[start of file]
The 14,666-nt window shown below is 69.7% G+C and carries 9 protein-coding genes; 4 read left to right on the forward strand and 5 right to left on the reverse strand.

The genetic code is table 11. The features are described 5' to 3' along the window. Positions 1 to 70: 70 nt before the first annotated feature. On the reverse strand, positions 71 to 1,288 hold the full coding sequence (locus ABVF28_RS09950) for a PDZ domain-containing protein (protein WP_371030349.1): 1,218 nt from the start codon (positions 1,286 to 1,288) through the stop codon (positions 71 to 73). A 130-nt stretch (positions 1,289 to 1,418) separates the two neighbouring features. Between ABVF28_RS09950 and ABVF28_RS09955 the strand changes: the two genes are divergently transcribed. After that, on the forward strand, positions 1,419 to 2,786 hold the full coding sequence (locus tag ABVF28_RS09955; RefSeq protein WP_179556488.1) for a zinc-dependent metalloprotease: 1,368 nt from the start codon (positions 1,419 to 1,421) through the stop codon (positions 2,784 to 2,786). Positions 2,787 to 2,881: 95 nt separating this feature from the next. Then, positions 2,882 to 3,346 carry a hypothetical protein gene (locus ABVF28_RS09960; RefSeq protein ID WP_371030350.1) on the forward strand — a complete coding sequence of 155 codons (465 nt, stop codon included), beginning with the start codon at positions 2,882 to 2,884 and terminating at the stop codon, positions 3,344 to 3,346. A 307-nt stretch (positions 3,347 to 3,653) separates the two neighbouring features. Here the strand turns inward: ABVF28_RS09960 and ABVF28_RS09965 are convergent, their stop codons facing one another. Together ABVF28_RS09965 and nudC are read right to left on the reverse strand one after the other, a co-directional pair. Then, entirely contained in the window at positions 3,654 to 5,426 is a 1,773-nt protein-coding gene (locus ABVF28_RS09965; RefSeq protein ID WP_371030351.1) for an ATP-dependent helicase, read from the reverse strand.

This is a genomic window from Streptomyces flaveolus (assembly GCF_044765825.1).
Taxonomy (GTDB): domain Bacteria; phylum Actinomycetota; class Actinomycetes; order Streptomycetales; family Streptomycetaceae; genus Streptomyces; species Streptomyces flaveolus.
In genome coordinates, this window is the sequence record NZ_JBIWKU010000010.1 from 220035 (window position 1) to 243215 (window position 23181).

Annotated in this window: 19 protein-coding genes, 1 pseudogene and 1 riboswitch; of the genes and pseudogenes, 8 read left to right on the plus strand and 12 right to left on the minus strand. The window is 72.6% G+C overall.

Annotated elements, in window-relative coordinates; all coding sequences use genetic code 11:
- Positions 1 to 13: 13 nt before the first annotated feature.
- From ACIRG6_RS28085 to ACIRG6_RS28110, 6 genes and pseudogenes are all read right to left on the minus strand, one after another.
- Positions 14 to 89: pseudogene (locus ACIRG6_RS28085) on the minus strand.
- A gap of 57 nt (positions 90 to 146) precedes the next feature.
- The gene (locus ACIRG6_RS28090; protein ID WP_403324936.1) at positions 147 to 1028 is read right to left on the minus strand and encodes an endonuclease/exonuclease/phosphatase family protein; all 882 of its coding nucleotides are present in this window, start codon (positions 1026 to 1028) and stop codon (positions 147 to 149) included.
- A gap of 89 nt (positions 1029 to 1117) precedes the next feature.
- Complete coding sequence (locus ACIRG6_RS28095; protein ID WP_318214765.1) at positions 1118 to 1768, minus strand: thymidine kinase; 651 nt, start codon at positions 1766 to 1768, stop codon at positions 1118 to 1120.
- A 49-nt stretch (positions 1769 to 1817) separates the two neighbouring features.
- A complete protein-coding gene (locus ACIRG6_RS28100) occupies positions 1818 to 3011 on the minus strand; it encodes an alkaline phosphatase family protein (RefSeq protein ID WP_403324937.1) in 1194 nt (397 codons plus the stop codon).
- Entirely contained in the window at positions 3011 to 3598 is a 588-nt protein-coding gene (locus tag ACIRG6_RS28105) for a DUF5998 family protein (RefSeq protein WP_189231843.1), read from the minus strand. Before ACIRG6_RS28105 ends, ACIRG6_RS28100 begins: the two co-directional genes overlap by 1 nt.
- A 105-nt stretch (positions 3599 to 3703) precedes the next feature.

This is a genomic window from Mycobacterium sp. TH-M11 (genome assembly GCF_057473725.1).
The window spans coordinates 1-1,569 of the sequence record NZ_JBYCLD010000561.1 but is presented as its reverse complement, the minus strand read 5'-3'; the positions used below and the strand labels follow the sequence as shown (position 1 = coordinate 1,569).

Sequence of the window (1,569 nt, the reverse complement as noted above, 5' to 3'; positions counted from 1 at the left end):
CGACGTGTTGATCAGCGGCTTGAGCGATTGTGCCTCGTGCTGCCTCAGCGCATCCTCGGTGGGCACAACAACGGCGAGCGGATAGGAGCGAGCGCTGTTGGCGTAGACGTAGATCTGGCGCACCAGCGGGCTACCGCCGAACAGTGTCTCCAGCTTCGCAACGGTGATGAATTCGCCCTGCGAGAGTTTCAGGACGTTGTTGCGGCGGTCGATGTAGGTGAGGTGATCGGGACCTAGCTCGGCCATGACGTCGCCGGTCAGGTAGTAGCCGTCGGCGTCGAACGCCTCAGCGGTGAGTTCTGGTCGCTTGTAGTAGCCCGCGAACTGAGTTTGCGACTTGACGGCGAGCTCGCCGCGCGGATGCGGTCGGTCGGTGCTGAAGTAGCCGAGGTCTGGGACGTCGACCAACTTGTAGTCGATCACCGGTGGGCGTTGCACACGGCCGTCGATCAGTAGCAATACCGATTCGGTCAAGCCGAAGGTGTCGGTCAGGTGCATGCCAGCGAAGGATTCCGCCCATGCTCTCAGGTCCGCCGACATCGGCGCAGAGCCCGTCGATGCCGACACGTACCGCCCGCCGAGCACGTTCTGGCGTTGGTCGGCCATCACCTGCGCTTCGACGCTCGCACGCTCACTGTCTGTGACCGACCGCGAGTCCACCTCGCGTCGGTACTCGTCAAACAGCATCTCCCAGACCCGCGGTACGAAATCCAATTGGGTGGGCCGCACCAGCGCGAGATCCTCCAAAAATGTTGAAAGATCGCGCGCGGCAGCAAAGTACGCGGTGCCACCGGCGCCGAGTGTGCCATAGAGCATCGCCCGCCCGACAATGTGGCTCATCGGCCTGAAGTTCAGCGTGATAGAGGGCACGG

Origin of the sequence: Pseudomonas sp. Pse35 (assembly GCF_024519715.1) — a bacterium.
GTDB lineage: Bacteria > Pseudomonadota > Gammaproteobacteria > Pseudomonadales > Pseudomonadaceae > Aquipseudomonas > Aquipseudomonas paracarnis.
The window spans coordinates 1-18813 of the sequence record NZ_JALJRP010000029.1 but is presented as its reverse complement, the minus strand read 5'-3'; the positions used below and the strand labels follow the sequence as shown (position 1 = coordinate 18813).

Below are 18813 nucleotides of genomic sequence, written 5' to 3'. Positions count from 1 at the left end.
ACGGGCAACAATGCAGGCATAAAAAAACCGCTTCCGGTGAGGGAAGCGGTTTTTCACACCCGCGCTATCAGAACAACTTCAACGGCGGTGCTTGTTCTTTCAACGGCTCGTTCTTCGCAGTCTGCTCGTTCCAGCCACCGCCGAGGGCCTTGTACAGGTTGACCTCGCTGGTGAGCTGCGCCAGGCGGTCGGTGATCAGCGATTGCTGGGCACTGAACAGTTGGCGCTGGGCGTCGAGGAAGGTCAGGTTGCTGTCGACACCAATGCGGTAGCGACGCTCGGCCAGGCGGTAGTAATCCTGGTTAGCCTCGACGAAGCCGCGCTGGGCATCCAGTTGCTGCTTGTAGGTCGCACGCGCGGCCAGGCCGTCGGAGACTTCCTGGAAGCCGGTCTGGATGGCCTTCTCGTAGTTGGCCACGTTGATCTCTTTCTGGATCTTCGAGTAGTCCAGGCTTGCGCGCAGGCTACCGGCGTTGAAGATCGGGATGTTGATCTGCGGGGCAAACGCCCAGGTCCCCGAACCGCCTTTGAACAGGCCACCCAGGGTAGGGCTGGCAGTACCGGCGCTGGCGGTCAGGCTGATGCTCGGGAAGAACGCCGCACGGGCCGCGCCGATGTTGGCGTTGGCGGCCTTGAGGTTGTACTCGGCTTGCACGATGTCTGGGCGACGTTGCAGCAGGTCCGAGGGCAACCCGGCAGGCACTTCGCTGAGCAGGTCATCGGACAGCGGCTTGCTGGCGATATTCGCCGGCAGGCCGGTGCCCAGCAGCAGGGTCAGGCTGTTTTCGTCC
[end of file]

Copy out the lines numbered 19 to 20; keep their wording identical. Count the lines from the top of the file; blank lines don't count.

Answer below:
This is a genomic window from Mycobacterium sp. TH-M11 (genome assembly GCF_057473725.1).
The window spans coordinates 1-1,569 of the sequence record NZ_JBYCLD010000561.1 but is presented as its reverse complement, the minus strand read 5'-3'; the positions used below and the strand labels follow the sequence as shown (position 1 = coordinate 1,569).